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GUIDE Status - 30 Oct 2002 1340 CST

From: Smith, Michael K <michael.smith@eds.com>
Date: Wed, 30 Oct 2002 14:04:47 -0600
Message-ID: <B8E84F4D9F65D411803500508BE322141187CD9C@USPLM207>
To: webont <www-webont-wg@w3.org>


I have completed a version of the Guide that I think
suitable for distribution.  Chris Welty has not yet had a chance
to complete his review, but he should by later today.

Before distribution I will globaly replace OWL/Lite, OWL/DL, and
OWL/RDF as soon as we settle on the names we want.

All recommended changes from the October Face to Face meeting
have been made.  I felt it necessary to modify three of them and
a description is included at the end of this message.

One section that I particularly want reviewed by the larger
group is 'The Species of OWL' (too cute?), which is included
below.  Are these characterizations accurate and sufficient?

- Mike

--------------------------------------------------
The Species of OWL

OWL is in fact a set of three, increasingly complex languages. 

o Owl/Lite has been defined with the intention of creating a
  simple language that will satisfy users primarily needing a
  classification hierarchy and simple constraint features. For
  example, while it supports cardinality constraints, it only
  permits cardinality values of 0 or 1. For these reasons, it
  should be simpler to provide tool support for Owl/Lite than
  its more complex relatives.

o OWL/DL includes the complete OWL vocabulary, interpreted under
  a number of simple constraints. Primary among these is type
  separation. Class identifiers cannot simultaneously be
  properties or individuals. Similarly, properties cannot be
  individuals. This variant supports description logic based
  reasoners.

  When we introduce constructs that are only permitted in OWL/DL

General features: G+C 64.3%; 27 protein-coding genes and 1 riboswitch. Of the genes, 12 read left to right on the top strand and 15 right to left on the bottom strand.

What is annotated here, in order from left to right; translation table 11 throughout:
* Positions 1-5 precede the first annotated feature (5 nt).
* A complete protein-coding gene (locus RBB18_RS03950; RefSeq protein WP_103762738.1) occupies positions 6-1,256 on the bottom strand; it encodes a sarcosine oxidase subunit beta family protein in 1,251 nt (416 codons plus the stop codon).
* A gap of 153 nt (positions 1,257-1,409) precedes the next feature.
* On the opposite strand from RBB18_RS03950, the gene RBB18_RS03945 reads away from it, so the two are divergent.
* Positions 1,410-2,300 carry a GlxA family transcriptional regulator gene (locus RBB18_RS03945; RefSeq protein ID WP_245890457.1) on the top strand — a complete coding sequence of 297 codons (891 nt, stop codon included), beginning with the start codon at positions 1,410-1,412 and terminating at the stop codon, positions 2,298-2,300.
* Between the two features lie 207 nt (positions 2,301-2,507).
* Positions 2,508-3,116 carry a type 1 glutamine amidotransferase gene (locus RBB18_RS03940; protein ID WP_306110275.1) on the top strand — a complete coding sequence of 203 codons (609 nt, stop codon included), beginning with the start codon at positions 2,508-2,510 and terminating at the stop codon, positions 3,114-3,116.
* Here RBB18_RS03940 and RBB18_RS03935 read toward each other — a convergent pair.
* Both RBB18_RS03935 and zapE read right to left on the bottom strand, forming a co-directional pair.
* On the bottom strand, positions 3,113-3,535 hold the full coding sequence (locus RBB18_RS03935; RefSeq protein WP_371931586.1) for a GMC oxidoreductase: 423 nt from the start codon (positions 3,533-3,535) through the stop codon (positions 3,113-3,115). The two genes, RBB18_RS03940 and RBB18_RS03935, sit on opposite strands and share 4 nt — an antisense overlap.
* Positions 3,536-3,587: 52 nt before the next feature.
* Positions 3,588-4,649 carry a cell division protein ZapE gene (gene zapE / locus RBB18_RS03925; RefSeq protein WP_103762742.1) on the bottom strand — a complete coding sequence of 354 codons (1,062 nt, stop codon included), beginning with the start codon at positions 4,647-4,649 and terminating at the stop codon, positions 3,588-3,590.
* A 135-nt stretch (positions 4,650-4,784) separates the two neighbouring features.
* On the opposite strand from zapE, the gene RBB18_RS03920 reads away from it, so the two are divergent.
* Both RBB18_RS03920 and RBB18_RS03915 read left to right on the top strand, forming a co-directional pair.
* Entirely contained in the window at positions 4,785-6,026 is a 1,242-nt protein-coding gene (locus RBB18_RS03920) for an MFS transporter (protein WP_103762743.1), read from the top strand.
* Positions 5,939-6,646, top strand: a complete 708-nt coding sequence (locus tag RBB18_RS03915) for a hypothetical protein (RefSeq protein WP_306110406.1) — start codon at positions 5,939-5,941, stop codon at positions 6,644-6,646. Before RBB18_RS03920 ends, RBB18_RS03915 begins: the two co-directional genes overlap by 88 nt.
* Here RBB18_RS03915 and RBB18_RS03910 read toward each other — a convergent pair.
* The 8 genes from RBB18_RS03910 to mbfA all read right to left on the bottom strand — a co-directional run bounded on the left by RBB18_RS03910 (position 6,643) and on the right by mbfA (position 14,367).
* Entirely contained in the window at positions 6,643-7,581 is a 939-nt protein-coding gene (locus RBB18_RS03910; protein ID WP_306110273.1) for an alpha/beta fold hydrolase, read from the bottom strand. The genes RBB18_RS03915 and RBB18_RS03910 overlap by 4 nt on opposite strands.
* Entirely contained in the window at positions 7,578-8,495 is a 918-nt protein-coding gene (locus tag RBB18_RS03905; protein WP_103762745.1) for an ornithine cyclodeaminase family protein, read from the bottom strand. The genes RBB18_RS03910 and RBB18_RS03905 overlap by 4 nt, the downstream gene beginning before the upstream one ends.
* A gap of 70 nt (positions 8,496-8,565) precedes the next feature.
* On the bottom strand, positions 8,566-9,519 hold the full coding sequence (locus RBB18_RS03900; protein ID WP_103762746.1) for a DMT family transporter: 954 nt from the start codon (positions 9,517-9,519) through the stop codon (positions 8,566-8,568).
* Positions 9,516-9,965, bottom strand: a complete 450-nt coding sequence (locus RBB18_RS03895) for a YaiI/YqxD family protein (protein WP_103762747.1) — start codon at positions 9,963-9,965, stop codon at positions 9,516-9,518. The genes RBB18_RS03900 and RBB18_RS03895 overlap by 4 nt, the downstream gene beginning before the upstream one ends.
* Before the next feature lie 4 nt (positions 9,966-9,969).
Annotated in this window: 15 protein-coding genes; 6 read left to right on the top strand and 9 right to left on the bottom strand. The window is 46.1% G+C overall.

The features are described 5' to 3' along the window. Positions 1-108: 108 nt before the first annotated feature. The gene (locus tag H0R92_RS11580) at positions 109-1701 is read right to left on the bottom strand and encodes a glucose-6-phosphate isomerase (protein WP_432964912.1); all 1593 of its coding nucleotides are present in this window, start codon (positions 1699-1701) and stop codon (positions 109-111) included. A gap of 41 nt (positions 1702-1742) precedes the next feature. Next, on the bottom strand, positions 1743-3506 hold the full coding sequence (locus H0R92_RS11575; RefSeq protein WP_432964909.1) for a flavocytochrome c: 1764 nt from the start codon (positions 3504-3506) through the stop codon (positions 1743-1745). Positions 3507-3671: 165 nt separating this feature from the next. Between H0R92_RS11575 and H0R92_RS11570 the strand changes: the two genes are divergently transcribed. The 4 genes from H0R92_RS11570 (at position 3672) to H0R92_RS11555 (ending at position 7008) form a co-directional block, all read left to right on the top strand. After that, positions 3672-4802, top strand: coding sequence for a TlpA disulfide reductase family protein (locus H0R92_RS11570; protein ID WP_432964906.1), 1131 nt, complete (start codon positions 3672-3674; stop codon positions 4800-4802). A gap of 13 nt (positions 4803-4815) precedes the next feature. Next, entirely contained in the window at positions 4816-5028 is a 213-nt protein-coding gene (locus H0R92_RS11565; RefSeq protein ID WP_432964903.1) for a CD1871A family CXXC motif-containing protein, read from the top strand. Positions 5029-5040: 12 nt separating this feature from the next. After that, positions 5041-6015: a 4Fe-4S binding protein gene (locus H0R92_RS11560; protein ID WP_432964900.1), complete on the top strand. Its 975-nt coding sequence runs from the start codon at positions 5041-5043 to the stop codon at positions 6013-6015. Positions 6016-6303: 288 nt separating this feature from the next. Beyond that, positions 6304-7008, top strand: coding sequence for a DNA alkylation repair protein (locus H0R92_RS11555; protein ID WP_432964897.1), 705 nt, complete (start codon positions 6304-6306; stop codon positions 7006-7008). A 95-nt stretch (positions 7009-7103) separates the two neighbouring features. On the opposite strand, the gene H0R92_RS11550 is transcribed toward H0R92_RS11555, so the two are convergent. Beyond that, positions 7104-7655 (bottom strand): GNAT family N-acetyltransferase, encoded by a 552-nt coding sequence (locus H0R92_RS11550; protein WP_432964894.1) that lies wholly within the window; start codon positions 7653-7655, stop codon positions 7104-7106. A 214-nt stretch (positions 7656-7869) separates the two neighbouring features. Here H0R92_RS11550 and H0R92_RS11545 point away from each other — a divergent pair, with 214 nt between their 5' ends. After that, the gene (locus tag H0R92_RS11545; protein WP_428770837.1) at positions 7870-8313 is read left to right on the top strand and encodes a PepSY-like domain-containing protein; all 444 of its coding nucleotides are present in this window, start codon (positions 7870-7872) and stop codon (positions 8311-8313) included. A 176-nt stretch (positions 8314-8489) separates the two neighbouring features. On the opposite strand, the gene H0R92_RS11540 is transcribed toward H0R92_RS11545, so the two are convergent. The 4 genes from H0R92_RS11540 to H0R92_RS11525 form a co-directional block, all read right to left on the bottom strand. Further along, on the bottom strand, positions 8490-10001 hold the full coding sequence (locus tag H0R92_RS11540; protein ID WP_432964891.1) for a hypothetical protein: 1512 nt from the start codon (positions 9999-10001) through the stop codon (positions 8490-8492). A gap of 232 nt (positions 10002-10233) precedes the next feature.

or OWL/RDF, they are marked by "[OWL/DL]".
  
o OWL/RDF includes the complete OWL vocabulary, interpreted more
  broadly than in OWL/DL, with the freedom provided by RDF. In
  OWL/RDF a class can be treated simultaneously as a collection
  of individuals (the class extension) and as an individual in
  its own right (the class intension). Another significant
  difference from OWL/DL is that a DatatypeProperty can be
  marked as inverseFunctional. These are capabilities that may
  be of interest to the advanced user.

===========================================================

Caveats from Bristol changes.

-----------------------------------------------------------
'7. Use vin: prefix always.' 

This seems to make the examples harder to read.  I would prefer
not to make this change.  It also seems more in tune with the
attribute value presentation.  That is we use "#foo" rather than
"http://www.example.org/@@/wine.owl#foo" or "&vin;foo".

------------------------------------------------------------
'11. Modify all properties to form hasProperty.' 

I did this for those things that are really properties, but did
not for relations like 'locatedIn'.

------------------------------------------------------------
'12. In enumerated classes document alternative approach using
unionOf.'

I don't remember what this means and, so far, neither do the any
of the members I have queried.  As written it doesn't make
sense.

Michael K. Smith, Ph.D., P.E.
EDS - Austin Innovation Centre
98 San Jacinto, #500
Austin, TX  78701

* phone: +01-512-404-6683
* mailto:michael.smith@eds.com
Received on Wednesday, 30 October 2002 15:04:56 GMT

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